Brown water, no water due to frozen pipes, lousy snow clearing, potholes -- these are a few of the things Winnipeggers are complaining about these days.
Over at radio station Power 97, one letter writer's rant to CJOB's Charles Adler went viral online. In it, the writer compared the city to a "Third-World country," adding that it is "mind boggling how the city has so deteriorated in the last five years... I am actually embarrassed and ashamed to say where I come from right now."
The letter, posted on the Power 97 website, has racked up over 12,000 Facebook likes so far.
The writer has a point; this has not been a great winter for Winnipeg. It's hard not to feel sorry for those who have been without water for days or even weeks. And we all are frustrated by the snow clearing and the potholes -- not to mention the cold weather that drags on and on.
What's the answer? The letter writer suggested getting back to "basics" and cutting back on "frills" like support for the Canadian Museum for Human Rights. What things are basic and what are frills is open to debate. But there's no doubt we need a serious discussion about priorities and infrastructure.
But maybe a change of perspective can help, too -- something I noted in 2005 on this page, but which seems to bear repeating today.
Back then I recalled what British author and Christian philosopher G. K. Chesterton said over 100 years ago about an even worse situation in his hometown of London.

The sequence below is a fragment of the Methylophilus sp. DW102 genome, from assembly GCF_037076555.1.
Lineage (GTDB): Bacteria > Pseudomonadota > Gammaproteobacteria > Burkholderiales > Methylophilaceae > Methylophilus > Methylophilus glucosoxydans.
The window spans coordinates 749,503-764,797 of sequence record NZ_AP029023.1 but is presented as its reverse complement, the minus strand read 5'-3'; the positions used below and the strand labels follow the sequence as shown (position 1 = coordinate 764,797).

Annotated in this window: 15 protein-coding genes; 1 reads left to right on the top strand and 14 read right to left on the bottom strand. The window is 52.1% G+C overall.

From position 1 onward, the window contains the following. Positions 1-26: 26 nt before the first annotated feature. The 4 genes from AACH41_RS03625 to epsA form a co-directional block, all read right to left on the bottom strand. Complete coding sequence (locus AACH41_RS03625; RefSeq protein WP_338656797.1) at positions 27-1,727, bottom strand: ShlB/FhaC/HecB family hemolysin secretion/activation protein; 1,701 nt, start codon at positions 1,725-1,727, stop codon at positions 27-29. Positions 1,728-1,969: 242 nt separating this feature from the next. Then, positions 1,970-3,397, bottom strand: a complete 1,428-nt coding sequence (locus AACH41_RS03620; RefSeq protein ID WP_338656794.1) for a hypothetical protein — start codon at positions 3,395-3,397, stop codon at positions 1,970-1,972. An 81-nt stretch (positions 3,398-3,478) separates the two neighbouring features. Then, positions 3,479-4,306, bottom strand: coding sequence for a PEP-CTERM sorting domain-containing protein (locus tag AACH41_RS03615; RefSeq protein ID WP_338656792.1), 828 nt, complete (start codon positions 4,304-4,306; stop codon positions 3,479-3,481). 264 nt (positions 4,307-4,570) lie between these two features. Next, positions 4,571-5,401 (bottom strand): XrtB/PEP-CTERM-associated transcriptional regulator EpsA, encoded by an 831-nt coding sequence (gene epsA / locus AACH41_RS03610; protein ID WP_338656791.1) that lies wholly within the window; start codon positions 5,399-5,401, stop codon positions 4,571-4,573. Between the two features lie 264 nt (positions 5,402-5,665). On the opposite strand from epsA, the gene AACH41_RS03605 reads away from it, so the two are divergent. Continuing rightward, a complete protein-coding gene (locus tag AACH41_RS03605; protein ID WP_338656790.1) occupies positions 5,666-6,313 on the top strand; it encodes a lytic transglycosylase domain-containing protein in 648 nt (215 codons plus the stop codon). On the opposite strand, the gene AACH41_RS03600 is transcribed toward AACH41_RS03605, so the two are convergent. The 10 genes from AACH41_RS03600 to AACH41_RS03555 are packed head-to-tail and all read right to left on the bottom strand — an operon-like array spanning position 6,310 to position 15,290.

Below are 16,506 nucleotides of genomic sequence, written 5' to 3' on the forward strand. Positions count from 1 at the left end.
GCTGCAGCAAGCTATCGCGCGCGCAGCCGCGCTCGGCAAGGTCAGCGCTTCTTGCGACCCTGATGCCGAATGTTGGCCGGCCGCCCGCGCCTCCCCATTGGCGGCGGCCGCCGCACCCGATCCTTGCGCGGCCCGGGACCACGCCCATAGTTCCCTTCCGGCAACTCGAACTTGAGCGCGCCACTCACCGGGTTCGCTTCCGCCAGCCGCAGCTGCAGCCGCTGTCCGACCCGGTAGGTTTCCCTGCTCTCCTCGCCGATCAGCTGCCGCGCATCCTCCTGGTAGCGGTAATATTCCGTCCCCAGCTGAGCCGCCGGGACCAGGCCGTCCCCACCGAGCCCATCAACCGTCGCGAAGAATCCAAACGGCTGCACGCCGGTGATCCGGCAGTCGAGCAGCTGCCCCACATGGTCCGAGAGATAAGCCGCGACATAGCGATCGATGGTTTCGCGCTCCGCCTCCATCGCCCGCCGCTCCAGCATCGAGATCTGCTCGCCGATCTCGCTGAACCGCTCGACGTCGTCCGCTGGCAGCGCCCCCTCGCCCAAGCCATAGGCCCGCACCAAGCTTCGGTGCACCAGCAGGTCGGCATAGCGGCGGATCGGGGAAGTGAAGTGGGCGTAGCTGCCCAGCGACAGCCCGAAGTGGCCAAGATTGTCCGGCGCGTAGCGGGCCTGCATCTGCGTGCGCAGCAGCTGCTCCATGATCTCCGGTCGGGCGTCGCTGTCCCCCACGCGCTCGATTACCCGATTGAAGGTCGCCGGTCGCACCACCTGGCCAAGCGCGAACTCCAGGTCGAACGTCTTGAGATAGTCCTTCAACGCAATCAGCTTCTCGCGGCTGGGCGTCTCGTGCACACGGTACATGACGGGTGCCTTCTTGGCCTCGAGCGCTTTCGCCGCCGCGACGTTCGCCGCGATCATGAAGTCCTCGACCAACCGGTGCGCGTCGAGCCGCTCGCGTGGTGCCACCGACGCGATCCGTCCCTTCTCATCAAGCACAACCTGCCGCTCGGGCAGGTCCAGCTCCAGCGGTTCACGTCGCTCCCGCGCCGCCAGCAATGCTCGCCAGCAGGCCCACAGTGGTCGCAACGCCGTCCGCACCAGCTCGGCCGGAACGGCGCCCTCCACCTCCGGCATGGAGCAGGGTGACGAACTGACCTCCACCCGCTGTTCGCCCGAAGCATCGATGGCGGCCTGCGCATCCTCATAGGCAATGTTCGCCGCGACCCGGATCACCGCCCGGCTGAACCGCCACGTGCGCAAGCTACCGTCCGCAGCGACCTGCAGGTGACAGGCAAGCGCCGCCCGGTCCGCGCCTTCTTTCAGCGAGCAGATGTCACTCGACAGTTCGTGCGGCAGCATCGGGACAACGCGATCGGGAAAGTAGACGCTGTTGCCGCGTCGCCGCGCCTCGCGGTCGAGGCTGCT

In his book, titled Orthodoxy, he drew attention to Pimlico -- a nice place to live today, but a foul London slum in 1908, filled with poverty, disease and despair.
"It is not enough for a man to disapprove of Pimlico," he wrote. "In that case he will merely cut his throat or move. Nor, certainly, is it enough for a man to approve of Pimlico: for then it will remain Pimlico, which would be awful."
The only way to fix a problem like Pimlico, he suggested, was for people to change their point of view.
"The only way out of it seems to be for somebody to love Pimlico," he said. "To love it with a transcendental tie and without any earthly reason."
If that happened, "then Pimlico would rise into ivory towers and golden pinnacles... if men loved Pimlico as mothers love children, arbitrarily, because it is theirs, Pimlico in a year or two might be fairer than Florence."
Some people, he noted, "will say that this is a mere fantasy." His answer? "This, as a fact, is how cities did grow great... men did not love Rome because she was great. She was great because they had loved her."
Loving a city doesn't mean glossing over its problems, he said. But he added that focusing only on the problems isn't the answer. In his experience, people who do that often don't actually love what they criticize.
For Chesterton, loving the place he lived was a matter of loyalty. The place we live is not like a bad hotel where we spend a day and then leave because "it is miserable." Instead, it is "the fortress of our family, with the flag flying on the turret, and the more miserable it is the less we should leave it."
"When you do love a thing," he added, "its gladness is a reason for loving it, and its sadness a reason for loving it more."
How do you see Winnipeg? Full of problems, or full of potential? Filled with potholes, or filled with promise? As what it is, or what it can be? For people of faith, these are especially important questions.
In the Old Testament of the Christian Bible, the story is told of how the ancient Israelites were carried away as captives to the city of Babylon -- certainly not a place they wanted to be, or that they felt fond of. But they received some advice from the prophet Jeremiah: "Pray to the Lord for it. Because if it prospers, you too will prosper."
It's still good advice for how we might see Winnipeg today, potholes and all.